Negative Rates and Currency Wars: Commentary by James Saft

By | July 11, 2012

It may be better to think of the outbreak of negative interest rates as simply another weapon in an ongoing and global low-grade currency war.

It’s not that negative interest rates – under which investors pay for the privilege of lending money – are not driven partly by terrible growth prospects and a rising threat of deflation.

They are, but they are also the manifestation of monetary policy that says, in essence, to global investors: “don’t let the door hit you on the way out.”

That’s because a central bank which is desperately looking for growth – and that means just about all of them – would like nothing more than to see its currency depreciate.

Accounting for inflation, when central banks set rates extremely low, the result is a negative effective real interest rate.

The European Central Bank is the latest to light the negative interest rate fuse, cutting key rates last week by 25 basis points to 0.75 percent. This gave rise to what has to be the 8th wonder of the financial crisis – the spectacle of France raising short-term money at negative interest rates.

Germany and the Netherlands are also able to sell debt at negative yields, while Danish banks will end up owing their central bank hundreds of millions annually after their central bank cut a certificate of deposit rate to -0.20 percent.

While the primary intended impact of this kind of monetary policy may be to force money from the sidelines into riskier investments, all central banks will understand that some of that money will travel outside their currency zone and that this too, by making their exports more competitive, will have a stimulative effect.

A great, concrete example of this in action is the shuttering of euro-denominated money market accounts by JP Morgan, Goldman Sachs and Black Rock to new investments in the wake of the ECB’s move. While this surely will push some would-be investors into riskier investments within the euro zone, many will also choose to take their money elsewhere.

The Swiss National Bank has been fighting a hot war against currency strength, maintaining a very expensive and risky policy of capping its franc against the euro. This obliges it to buy euros for francs when the exchange rate approaches its 1.20 line in the sand, and has helped take its foreign currency reserves to $376 billion, an increase of more than $60 billion in June alone. As Michael Derks, currency strategist at brokerage FxPro points out, much of that cash is likely being reallocated by the Swiss out of euros and into other currencies, thereby putting upward pressure on currencies like the dollar and yen.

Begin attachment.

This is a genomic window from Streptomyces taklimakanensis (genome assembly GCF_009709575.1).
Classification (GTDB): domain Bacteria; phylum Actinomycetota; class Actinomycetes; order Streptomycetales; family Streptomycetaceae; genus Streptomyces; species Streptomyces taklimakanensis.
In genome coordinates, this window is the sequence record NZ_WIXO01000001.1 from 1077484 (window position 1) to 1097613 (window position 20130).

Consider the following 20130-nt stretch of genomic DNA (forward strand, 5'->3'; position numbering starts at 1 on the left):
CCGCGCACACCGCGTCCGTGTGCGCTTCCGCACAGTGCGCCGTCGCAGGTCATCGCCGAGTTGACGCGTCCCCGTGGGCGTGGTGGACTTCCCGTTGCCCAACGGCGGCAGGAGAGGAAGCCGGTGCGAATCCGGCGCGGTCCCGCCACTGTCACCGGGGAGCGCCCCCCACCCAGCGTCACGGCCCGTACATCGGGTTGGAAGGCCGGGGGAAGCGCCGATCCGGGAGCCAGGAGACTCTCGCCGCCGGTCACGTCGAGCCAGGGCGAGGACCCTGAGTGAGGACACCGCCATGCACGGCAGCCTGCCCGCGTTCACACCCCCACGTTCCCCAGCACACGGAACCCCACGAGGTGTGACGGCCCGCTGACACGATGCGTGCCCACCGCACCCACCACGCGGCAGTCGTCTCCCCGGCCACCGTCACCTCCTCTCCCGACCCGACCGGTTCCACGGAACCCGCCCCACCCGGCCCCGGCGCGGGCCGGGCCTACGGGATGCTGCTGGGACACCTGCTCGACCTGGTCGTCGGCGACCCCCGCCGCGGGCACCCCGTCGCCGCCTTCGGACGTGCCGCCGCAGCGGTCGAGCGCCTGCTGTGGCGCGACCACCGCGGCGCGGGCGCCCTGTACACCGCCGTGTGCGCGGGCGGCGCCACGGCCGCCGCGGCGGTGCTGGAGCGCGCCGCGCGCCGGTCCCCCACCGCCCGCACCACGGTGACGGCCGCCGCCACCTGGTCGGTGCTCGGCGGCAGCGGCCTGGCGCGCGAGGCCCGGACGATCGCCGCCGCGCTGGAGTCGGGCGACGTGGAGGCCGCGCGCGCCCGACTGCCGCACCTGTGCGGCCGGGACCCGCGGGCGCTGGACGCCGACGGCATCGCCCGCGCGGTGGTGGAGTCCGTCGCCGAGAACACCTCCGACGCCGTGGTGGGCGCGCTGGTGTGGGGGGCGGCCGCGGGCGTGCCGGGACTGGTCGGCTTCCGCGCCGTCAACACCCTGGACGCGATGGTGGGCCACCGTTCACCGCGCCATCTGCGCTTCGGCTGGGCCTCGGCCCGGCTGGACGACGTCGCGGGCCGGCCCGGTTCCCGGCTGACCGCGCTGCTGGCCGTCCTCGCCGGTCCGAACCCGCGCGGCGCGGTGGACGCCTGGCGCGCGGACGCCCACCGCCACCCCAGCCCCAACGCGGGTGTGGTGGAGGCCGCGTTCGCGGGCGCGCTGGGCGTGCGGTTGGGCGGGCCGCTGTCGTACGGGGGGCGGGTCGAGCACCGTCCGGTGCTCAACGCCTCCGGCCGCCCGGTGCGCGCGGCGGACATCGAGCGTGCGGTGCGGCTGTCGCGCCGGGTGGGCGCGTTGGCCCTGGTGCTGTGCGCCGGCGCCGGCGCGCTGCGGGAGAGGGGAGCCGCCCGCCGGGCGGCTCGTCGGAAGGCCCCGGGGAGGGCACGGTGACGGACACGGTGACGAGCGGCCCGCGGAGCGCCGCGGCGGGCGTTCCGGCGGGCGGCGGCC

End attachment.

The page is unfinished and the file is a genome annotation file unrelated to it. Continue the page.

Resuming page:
Interestingly, Brazil, which mounted strong efforts against hot inflows of money, has recently relented, in June partly scrapping a tax on foreign loans after a strong fall in the value of its real. While this might seem as if it denotes a falling chance of stronger currency tensions, the real’s tumble was driven in large part by the dawning realization by investors that Brazil will not be immune from global weakening. It may well be that Brazil won’t be the special target of speculators looking to get out of euros or yen, but the Bank of Japan and ECB still have as much incentive to encourage them as they ever did.

The same dynamic that makes cheapening your currency attractive also leads to disputes on trade policy. This is especially true in a U.S. presidential election year.

It should come as no surprise then that the U.S. last week launched a complaint at the World Trade Organization alleging China has imposed unfair duties on more than $3 billion in exports of U.S.-made automobiles. This comes even as the yuan approaches its 2012 lows against the dollar, driven down by a deteriorating outlook for Chinese growth.

Look for a steady stream of this sort of thing as we approach November, and while China may well keep its head down, every trade complaint, and they will not be limited to the U.S. and China, carries with it the chance that one party or another will retaliate in currency markets, or by some form of capital control.

None of this is to say that the ECB was not right in cutting rates. If anything their action was too little, and many months tardy. The euro will likely depreciate from here, either because official policy guides it lower or because policy is botched and it lurches lower.

This is exactly why we should expect more currency conflict, and with rising stakes. With China showing signs of deflation and European in recession, the Federal Reserve will be next to act.

Whatever the Fed does, one of the intended effects will be to weaken the dollar, sending the ball right back to the ECB.

(Editing by James Dalgleish)

At the time of publication James Saft did not own any direct investments in securities mentioned in this article. He may be an owner indirectly as an investor in a fund.

Topics USA China

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